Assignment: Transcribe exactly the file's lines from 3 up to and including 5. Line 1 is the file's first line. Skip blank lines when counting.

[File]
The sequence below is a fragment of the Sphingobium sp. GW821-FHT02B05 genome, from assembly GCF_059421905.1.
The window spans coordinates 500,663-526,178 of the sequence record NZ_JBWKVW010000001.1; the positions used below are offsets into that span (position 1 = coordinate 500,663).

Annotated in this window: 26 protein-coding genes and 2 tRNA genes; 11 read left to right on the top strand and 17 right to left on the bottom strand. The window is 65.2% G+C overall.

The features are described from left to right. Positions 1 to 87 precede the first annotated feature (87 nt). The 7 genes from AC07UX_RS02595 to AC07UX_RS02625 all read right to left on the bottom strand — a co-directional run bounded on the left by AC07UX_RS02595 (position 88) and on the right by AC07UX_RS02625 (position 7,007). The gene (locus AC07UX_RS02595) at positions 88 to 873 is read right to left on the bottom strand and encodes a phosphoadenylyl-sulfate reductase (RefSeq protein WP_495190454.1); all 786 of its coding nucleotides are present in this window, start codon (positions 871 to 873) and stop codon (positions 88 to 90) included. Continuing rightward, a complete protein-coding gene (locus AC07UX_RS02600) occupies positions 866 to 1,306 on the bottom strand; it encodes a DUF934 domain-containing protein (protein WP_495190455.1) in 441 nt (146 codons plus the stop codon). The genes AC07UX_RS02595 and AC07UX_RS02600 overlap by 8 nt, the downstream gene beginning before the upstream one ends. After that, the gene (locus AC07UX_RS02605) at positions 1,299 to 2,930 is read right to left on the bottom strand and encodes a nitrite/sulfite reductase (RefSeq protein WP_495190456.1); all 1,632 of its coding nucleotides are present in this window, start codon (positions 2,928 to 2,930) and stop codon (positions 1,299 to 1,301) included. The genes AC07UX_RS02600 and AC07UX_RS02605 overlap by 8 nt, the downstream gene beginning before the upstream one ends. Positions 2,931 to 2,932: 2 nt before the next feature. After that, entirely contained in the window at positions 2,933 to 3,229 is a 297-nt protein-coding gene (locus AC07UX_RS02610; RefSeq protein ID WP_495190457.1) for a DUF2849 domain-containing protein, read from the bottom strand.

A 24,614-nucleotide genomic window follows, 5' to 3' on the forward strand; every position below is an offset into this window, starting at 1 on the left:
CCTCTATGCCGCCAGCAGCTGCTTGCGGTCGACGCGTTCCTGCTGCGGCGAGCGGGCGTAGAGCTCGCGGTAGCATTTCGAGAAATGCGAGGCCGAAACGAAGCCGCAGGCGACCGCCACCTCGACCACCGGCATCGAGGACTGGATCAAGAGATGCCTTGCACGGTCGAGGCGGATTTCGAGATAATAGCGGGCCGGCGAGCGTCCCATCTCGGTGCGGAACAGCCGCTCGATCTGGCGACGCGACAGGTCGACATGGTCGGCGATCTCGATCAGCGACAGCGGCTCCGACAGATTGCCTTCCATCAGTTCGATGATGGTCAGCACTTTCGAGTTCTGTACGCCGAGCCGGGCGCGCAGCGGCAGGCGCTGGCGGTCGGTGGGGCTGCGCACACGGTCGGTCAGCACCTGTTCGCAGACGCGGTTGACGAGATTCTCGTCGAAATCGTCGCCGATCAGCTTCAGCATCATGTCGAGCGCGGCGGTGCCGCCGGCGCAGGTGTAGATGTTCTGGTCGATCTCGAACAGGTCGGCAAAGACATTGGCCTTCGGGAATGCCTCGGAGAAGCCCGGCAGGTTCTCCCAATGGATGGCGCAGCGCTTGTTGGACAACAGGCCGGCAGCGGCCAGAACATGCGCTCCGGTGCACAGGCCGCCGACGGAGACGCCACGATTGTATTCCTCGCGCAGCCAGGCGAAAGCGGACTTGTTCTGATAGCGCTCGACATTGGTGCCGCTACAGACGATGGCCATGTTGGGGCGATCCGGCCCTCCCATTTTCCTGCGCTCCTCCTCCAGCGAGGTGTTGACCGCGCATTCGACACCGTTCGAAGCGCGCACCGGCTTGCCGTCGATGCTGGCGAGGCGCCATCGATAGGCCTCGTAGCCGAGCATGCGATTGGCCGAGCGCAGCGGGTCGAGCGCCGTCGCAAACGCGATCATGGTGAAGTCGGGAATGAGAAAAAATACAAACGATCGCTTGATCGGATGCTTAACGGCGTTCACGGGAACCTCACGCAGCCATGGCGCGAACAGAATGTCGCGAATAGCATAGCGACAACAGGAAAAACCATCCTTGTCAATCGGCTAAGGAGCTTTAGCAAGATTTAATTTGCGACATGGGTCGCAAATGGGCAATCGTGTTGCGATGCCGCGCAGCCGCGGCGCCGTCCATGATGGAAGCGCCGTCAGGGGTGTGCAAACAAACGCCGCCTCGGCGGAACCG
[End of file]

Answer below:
Annotated in this window: 26 protein-coding genes and 2 tRNA genes; 11 read left to right on the top strand and 17 right to left on the bottom strand. The window is 65.2% G+C overall.

The features are described from left to right. Positions 1 to 87 precede the first annotated feature (87 nt). The 7 genes from AC07UX_RS02595 to AC07UX_RS02625 all read right to left on the bottom strand — a co-directional run bounded on the left by AC07UX_RS02595 (position 88) and on the right by AC07UX_RS02625 (position 7,007). The gene (locus AC07UX_RS02595) at positions 88 to 873 is read right to left on the bottom strand and encodes a phosphoadenylyl-sulfate reductase (RefSeq protein WP_495190454.1); all 786 of its coding nucleotides are present in this window, start codon (positions 871 to 873) and stop codon (positions 88 to 90) included. Continuing rightward, a complete protein-coding gene (locus AC07UX_RS02600) occupies positions 866 to 1,306 on the bottom strand; it encodes a DUF934 domain-containing protein (protein WP_495190455.1) in 441 nt (146 codons plus the stop codon). The genes AC07UX_RS02595 and AC07UX_RS02600 overlap by 8 nt, the downstream gene beginning before the upstream one ends. After that, the gene (locus AC07UX_RS02605) at positions 1,299 to 2,930 is read right to left on the bottom strand and encodes a nitrite/sulfite reductase (RefSeq protein WP_495190456.1); all 1,632 of its coding nucleotides are present in this window, start codon (positions 2,928 to 2,930) and stop codon (positions 1,299 to 1,301) included. The genes AC07UX_RS02600 and AC07UX_RS02605 overlap by 8 nt, the downstream gene beginning before the upstream one ends. Positions 2,931 to 2,932: 2 nt before the next feature. After that, entirely contained in the window at positions 2,933 to 3,229 is a 297-nt protein-coding gene (locus AC07UX_RS02610; RefSeq protein ID WP_495190457.1) for a DUF2849 domain-containing protein, read from the bottom strand.

A 24,614-nucleotide genomic window follows, 5' to 3' on the forward strand; every position below is an offset into this window, starting at 1 on the left: